Lincoln Project co-founder admits to sending ‘inappropriate messages’ to several men: Report

A co-founder of the anti-Trump Lincoln Project has apologized after he was caught sending “inappropriate” messages to a number of men.

John Weaver has admitted to sending what the Washington Examiner described as “sexually suggestive messages” after several of his victims spoke up on social media.

“To the men I made uncomfortable through my messages that I viewed as consensual mutual conversations at the time: I am truly sorry. They were inappropriate and it was because of my failings that this discomfort was brought on you,” he wrote in a statement to Axios.

“The truth is that I’m gay, and that I have a wife and two kids who I love,” Weaver added. “My inability to reconcile those two truths has led to this agonizing place.”

Deception and responsibility

Prior to joining the Never-Trump movement and launching the Lincoln Project, Weaver, a Republican, worked as a campaign strategist for former Ohio Gov. John Kasich (R) and, before that, for GOP Sen. John McCain (AZ), the Examiner reported.

While he told Axios that he was “taking full responsibility for the inappropriate messages and conversations,” Weaver also insinuated that his accusers were lying or perhaps driven by partisan motives.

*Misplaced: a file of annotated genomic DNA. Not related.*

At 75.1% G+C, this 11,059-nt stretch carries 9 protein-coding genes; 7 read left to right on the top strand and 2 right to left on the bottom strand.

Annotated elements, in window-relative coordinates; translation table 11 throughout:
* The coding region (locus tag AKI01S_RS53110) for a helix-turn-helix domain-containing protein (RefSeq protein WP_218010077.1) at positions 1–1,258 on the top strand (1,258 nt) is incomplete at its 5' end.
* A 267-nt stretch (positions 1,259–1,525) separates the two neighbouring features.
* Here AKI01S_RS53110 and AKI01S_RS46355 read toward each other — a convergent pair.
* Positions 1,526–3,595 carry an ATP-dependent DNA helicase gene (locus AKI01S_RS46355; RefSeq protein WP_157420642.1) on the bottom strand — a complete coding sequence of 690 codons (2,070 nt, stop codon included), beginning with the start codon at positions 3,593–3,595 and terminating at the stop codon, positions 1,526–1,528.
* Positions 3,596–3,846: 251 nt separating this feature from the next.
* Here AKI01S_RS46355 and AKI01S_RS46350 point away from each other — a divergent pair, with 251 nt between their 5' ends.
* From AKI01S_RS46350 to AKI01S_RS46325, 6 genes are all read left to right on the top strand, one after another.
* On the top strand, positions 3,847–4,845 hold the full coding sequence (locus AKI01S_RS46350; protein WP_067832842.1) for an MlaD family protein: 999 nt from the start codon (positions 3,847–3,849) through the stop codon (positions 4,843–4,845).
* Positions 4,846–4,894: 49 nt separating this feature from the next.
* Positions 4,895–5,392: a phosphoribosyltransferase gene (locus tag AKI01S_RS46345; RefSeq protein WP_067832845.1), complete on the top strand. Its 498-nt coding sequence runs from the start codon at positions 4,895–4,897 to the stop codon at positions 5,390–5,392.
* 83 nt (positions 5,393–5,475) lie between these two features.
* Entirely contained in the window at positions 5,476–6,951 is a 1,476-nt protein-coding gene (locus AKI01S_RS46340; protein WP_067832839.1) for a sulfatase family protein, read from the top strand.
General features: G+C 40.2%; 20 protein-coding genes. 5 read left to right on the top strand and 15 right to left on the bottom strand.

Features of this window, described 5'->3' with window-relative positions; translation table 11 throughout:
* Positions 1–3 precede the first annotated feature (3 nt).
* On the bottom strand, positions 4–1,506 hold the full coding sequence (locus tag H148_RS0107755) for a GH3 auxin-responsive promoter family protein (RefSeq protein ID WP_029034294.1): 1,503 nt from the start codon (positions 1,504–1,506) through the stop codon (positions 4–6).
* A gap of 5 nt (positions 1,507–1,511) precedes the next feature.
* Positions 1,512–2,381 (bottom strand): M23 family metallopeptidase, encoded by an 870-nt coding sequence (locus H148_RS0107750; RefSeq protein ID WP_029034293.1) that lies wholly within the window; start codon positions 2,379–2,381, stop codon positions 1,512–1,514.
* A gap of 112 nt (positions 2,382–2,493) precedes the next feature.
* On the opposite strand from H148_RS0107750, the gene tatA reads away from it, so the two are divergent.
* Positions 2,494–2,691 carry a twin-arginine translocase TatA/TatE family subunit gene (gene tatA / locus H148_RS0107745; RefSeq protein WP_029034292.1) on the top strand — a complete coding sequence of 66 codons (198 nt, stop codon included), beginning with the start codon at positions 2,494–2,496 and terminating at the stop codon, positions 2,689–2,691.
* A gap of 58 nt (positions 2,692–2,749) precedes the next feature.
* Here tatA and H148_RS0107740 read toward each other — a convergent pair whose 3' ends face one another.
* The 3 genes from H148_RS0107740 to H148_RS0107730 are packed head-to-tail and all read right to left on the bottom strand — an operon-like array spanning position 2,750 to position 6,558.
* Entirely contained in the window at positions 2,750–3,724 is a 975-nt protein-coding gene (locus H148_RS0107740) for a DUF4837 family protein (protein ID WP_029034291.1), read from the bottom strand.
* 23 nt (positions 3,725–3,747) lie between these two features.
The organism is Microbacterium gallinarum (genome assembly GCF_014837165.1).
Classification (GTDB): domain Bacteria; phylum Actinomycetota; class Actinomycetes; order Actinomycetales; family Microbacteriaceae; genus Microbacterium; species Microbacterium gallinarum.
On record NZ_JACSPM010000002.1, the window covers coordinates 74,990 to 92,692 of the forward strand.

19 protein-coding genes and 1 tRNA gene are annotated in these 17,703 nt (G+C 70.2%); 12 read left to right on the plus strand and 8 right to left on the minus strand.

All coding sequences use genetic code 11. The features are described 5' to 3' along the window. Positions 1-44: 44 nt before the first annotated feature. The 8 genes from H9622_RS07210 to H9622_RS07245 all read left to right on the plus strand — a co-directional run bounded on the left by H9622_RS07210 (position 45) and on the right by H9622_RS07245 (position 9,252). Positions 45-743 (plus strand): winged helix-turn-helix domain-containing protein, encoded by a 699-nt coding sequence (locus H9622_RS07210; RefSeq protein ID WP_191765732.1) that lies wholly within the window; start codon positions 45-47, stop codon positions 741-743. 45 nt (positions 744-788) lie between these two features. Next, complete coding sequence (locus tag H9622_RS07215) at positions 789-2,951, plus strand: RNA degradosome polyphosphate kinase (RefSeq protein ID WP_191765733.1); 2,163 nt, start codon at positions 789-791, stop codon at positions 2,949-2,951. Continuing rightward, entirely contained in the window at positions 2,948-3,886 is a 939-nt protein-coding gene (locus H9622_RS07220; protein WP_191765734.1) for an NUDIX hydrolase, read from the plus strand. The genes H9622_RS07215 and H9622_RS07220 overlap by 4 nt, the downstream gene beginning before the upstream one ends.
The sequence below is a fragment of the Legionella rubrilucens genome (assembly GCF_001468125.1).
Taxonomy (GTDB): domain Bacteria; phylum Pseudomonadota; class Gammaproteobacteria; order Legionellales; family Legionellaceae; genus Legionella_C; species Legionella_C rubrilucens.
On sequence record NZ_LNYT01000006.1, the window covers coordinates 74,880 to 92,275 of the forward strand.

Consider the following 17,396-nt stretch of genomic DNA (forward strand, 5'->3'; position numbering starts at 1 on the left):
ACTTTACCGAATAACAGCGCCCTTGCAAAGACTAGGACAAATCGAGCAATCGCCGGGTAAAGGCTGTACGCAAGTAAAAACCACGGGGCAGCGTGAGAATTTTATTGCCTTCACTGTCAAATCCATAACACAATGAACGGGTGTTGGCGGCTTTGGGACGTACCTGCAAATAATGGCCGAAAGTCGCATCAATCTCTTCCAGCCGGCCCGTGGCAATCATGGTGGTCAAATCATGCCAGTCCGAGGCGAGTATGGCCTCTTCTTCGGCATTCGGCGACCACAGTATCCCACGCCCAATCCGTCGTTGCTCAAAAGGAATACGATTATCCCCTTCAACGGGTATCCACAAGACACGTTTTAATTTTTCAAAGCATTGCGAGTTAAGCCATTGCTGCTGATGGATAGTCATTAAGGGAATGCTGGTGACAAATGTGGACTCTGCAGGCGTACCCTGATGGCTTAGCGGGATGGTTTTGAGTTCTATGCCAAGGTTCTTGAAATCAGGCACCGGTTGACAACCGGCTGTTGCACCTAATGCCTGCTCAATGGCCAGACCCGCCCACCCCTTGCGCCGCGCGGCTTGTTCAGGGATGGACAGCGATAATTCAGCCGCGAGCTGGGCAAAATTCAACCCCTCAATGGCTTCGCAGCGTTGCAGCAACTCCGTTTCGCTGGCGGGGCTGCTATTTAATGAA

“I want to state clearly that the other smears being leveled at me by Donald Trump’s enablers as a way to get back at the Lincoln Project for our principled stand for democracy are categorically false and outrageous,” he said, as Axios reported.

“I have the most beautiful, loving and courageous family who I deceived all these years,” Weaver confessed. “I don’t deserve you. But I love you with all of my heart and I’m so sorry that you have to suffer for my mistakes.”

A leave of absence

According to Axios, Weaver said he had taken a medical leave of absence from the Lincoln Project last summer and would not be returning to the organization.

Meanwhile, the Lincoln Project has already “quietly” tried to distance itself from Weaver, most notably by taking down a page on its website that listed the group’s founding members, as Mediaite reported Friday.

According to the outlet, the move was made prior to Weaver’s admission and apparently came in response to allegations from several men that were starting to pick up traction among journalists.

After the story finally broke wide open Friday, reporter Yashar Ali tweeted:

The number of gay men I know who have a “John Weaver DM’d me and made me uncomfortable” story is astounding. An overwhelming number of men have been made to feel this way.

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